Christian leaders are calling on the communist government of Cuba to immediately release Pastor Karel Parra Rosabal, who heads an unregistered church and was arrested on false charges of “hoarding.” He's been held in detention for 11 days.
Rosabal, who leads the Fuego y Dinámica Apostolic Church, was arrested by police in the town of Jobabo in Las Tunas on Jan. 12 and was told he was being arrested “so that you learn that illegal churches in Cuba are not allowed,” according to the U.K.-based Christian Solidarity Worldwide.
The pastor was kept incommunicado during the first two days of detention and was on hunger strike, CSW said, adding: “During the COVID-19 pandemic, accusations of ‘hoarding’ have been used by the Cuban authorities on occasion to target religious leaders, many of whom have played important roles in providing resources for their local communities.”
After searching his house, police told the pastor that he was being arrested for hoarding, which means possessing too many tools without proof of purchase, according to Premier Christian News.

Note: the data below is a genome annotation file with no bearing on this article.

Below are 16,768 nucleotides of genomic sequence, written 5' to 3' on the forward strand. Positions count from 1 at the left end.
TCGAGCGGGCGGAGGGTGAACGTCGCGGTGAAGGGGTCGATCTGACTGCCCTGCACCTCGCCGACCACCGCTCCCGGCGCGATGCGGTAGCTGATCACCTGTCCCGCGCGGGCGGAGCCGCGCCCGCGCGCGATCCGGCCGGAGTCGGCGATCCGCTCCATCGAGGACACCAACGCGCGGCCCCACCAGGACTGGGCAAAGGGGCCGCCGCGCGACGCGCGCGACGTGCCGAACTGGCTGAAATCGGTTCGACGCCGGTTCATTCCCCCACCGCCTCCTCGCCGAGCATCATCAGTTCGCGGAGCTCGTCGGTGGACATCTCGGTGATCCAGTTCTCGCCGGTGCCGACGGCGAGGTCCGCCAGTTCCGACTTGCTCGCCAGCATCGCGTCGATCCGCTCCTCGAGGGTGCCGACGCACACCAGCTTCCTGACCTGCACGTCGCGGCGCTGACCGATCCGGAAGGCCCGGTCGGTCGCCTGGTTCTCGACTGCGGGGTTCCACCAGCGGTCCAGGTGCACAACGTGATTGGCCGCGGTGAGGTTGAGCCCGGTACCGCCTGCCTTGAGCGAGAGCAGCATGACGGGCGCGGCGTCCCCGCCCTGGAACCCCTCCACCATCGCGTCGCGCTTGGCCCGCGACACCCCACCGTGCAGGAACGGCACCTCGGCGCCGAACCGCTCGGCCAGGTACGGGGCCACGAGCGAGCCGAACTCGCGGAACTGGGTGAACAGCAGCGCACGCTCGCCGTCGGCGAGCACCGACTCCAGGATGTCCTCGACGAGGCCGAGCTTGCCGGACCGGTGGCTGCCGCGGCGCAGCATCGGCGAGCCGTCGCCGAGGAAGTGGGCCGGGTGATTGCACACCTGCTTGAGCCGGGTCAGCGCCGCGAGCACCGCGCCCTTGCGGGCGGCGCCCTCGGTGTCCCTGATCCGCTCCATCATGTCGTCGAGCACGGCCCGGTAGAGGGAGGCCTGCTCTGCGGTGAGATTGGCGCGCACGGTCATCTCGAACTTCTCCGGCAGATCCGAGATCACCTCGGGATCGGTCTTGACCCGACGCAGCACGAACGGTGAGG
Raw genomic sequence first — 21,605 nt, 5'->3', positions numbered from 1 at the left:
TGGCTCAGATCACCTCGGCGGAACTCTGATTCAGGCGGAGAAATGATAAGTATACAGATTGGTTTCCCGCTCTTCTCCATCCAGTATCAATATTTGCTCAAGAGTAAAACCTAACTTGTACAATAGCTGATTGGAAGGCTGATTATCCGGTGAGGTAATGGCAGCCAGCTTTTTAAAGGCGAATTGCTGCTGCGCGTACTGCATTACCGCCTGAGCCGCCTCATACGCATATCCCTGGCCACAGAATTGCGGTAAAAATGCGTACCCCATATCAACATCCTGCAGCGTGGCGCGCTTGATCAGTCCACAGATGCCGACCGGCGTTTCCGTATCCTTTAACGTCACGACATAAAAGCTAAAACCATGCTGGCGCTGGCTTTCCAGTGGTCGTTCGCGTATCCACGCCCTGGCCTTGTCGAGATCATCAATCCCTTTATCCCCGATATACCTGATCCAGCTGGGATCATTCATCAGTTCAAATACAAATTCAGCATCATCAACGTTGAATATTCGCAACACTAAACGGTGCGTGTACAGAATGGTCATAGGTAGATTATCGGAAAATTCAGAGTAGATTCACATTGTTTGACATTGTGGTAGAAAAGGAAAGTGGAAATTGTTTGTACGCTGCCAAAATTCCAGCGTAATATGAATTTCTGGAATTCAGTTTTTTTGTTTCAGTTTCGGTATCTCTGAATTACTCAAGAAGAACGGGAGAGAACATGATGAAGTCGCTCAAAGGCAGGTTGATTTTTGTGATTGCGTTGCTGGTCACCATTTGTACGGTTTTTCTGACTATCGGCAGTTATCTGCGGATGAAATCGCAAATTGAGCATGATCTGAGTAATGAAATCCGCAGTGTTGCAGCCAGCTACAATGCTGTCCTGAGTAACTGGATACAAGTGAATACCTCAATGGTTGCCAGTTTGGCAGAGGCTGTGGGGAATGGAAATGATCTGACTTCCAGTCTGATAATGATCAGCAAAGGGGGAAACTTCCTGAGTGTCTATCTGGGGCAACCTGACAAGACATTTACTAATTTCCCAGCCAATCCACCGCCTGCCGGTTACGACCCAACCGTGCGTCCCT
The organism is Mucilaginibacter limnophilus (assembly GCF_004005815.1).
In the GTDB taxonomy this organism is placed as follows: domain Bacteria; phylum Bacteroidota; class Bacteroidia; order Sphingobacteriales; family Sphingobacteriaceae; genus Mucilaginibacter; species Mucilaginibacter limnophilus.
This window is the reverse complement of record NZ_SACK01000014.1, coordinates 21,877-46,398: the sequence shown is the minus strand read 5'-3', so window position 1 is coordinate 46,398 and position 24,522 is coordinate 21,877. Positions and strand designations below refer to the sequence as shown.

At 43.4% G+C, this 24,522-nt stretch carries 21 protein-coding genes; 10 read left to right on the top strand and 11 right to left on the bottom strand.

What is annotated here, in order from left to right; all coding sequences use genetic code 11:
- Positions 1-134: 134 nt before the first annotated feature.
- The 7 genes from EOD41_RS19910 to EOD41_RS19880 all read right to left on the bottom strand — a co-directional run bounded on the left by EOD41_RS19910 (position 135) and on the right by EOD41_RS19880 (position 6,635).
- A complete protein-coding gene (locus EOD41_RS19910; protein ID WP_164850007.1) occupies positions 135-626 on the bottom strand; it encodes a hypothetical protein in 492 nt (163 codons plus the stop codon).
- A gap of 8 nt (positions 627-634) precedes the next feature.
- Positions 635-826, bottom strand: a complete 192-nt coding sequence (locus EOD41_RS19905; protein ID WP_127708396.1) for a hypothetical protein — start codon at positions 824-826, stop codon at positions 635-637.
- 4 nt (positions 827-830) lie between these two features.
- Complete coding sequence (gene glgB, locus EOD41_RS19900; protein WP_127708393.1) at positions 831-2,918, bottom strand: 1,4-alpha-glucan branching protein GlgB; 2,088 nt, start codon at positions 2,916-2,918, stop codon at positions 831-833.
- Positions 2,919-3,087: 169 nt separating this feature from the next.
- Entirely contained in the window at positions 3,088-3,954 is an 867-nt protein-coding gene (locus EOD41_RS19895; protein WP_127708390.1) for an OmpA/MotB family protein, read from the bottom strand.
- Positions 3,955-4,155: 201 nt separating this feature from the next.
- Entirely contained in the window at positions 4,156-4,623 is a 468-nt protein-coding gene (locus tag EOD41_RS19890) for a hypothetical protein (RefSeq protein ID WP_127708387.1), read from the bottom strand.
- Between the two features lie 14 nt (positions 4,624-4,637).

The police seized equipment worth about $1,900 from the pastor’s house. The pastor says he bought all the equipment legally and can show the receipts.
The Apostolic movement has many churches in Cuba, but the Castro regime has listed the denomination as illegal and banned it from registering as a religious group. That appears to be the reason why the pastor was targeted.
“The detention of Pastor Karel Parra Rosabal and the trumped-up charges against him are the latest case in a long record of the Cuban government targeting the pastors of unregistered churches for harassment and imprisonment,” CSW’s Head of Advocacy Anna Lee Stangl said.
“We call on the authorities to allow Pastor Parra Rosabal to return to his wife and three young children and to allow him to continue his pastoral work and maintain his small business, which not only sustains his family in a difficult economic climate but also provides a valuable service to the community in an area of the country where transport options are severely limited,” Stangl added.
Rosabal's trial was to begin on Thursday but was postponed to give the police more time to investigate. He is likely to be under arrest for another week.
The Cuban government amended its Constitution in 1992, declaring it a secular state, instead of an atheist state, partially allowing religious activities. Since then, the percentage of the country's population that identifies as Christian has grown.